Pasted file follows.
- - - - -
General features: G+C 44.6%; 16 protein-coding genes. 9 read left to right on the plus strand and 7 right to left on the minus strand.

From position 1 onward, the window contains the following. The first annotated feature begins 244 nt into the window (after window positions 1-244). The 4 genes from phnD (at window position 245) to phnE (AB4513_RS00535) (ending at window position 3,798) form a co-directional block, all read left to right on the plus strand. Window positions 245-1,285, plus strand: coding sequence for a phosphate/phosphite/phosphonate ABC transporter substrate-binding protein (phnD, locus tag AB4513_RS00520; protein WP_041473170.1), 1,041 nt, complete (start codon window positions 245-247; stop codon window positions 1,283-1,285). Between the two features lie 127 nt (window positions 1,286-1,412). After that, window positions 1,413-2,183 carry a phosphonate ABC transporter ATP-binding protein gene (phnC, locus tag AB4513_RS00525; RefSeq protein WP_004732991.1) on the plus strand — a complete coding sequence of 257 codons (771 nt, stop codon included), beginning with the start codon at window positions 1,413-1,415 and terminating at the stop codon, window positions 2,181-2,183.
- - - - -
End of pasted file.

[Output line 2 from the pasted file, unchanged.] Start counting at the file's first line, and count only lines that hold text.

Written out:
From position 1 onward, the window contains the following. The first annotated feature begins 244 nt into the window (after window positions 1-244). The 4 genes from phnD (at window position 245) to phnE (AB4513_RS00535) (ending at window position 3,798) form a co-directional block, all read left to right on the plus strand. Window positions 245-1,285, plus strand: coding sequence for a phosphate/phosphite/phosphonate ABC transporter substrate-binding protein (phnD, locus tag AB4513_RS00520; protein WP_041473170.1), 1,041 nt, complete (start codon window positions 245-247; stop codon window positions 1,283-1,285). Between the two features lie 127 nt (window positions 1,286-1,412). After that, window positions 1,413-2,183 carry a phosphonate ABC transporter ATP-binding protein gene (phnC, locus tag AB4513_RS00525; RefSeq protein WP_004732991.1) on the plus strand — a complete coding sequence of 257 codons (771 nt, stop codon included), beginning with the start codon at window positions 1,413-1,415 and terminating at the stop codon, window positions 2,181-2,183.